In this new weekly series, which will replace the old This Week’s Photo series, I’ll be looking at picking one master photographer, past or contemporary and study their work and life over a span of one month (4–5 posts, depending on the month).
This month, I’ve decided to explore Fan Ho’s photographic work. I’ve previously discussed Fan Ho’s work on this blog. Fan was born in Shanghai in 1931. In 1949, when Fan was 18, he migrated to Hong Kong with his family. It was in Hong Kong where he made his first iconic, famous photograph, called the Approaching Shadow.
Approaching Shadow is a beautifully crafted photograph. In photography, we talk about lines — horizontal lines, vertical lines and diagonal lines. This image has all three of them. The horizontal line of the ground provides the image stability and somewhere for the subject to “stand on”. The vertical line keeps the subject upright and the diagonal line darkens the right side of the image, ensuring that the eye is led to the subject and the brightness of the wall does not overpower the image.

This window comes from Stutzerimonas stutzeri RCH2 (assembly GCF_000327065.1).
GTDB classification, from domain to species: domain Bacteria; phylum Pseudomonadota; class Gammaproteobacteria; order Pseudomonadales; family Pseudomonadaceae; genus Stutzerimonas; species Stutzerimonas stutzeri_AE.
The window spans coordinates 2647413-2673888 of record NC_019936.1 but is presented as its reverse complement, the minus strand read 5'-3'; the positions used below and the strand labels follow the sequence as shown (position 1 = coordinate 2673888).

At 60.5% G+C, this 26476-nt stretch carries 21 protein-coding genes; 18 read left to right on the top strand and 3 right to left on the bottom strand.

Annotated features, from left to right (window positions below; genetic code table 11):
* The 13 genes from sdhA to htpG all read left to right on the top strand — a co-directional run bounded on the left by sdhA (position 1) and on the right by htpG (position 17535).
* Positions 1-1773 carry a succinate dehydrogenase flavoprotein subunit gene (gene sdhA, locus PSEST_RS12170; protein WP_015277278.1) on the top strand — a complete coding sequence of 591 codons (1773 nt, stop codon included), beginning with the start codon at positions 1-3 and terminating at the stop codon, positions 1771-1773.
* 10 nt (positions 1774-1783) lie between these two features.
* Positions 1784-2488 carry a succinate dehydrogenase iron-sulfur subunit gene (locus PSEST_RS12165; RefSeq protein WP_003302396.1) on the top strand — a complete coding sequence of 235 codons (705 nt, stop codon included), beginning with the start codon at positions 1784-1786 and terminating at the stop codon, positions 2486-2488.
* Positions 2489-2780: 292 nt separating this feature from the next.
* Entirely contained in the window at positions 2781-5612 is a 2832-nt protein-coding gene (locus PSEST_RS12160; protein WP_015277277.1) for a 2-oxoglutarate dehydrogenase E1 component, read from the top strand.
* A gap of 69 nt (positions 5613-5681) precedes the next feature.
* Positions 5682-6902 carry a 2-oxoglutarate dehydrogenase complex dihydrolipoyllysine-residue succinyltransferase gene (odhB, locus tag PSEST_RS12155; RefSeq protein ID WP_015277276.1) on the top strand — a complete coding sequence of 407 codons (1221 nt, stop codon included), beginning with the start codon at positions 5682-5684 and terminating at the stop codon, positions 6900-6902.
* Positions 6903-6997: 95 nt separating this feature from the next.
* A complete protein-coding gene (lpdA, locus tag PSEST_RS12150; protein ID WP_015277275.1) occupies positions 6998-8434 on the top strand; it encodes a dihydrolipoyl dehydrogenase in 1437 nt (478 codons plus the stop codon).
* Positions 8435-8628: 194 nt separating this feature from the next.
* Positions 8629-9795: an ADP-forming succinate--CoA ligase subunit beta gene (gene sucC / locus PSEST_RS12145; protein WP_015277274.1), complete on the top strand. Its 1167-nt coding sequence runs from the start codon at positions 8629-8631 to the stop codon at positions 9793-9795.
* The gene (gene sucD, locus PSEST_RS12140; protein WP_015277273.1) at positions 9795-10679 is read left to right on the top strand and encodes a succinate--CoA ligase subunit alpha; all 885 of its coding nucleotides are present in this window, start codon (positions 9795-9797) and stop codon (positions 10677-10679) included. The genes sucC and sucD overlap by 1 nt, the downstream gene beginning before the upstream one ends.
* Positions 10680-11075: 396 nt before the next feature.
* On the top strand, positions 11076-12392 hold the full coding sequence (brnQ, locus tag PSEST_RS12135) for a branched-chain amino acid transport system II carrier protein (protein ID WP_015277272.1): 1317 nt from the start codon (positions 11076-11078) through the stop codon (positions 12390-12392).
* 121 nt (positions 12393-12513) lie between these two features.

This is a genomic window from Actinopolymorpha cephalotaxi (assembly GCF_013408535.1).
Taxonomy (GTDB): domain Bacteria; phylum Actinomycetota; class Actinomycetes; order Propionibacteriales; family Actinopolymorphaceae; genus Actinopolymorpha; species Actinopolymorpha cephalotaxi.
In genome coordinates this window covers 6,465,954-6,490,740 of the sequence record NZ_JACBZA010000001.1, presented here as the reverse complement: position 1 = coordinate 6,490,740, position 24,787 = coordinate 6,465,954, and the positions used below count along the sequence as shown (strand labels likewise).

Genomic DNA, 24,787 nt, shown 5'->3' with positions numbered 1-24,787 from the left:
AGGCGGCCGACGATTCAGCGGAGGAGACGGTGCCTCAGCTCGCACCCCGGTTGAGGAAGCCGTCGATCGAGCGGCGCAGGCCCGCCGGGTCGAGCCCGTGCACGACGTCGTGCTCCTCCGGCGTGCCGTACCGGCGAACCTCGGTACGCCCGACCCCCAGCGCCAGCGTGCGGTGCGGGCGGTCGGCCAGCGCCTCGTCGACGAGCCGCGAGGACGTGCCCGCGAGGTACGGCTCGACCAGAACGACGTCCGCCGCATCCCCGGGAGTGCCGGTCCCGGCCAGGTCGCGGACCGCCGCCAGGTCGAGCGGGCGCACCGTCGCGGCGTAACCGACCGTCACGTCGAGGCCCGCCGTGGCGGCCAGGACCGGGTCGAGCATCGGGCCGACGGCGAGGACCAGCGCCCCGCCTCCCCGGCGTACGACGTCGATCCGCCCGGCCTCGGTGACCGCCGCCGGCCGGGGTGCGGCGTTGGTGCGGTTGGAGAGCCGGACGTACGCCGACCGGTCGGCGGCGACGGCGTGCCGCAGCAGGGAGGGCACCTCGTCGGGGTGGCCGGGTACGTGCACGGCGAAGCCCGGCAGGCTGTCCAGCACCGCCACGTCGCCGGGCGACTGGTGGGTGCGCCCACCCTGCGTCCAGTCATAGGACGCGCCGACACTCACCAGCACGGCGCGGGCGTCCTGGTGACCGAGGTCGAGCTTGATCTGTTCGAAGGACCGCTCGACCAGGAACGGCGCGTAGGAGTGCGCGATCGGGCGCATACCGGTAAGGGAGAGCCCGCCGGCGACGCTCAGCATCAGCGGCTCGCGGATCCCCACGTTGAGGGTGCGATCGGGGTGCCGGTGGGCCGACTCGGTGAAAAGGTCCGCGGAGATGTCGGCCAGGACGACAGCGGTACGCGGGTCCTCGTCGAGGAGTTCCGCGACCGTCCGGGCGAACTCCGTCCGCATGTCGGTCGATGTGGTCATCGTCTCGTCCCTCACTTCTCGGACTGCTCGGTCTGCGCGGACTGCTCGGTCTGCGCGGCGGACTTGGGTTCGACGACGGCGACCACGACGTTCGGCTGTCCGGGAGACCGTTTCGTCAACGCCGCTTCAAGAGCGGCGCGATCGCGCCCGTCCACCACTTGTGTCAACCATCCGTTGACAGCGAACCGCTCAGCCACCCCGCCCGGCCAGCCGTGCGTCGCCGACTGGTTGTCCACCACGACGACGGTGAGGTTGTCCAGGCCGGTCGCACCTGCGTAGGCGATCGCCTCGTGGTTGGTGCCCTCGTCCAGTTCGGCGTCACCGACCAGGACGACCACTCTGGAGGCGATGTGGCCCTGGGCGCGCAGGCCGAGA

Then, as with most great photographs, there’s the moment when this was captured. The pensive gesture of the subject gives the image a strong emotional element for the viewers to anchor on. In Fan Ho’s words, the diagonal shadow symbolises her youth fading away and subject’s introspective gesture goes well with that narrative.
This image is not a genuinely spontaneous street scene — he asked this cousin to pose at this location and the diagonal shadow was added later in the darkroom but, in my opinion, none of that takes away from the beauty of this photograph.
If you enjoyed the story (or didn’t) and would like to comment on it, you can get in touch with me on www.arshdeep.nz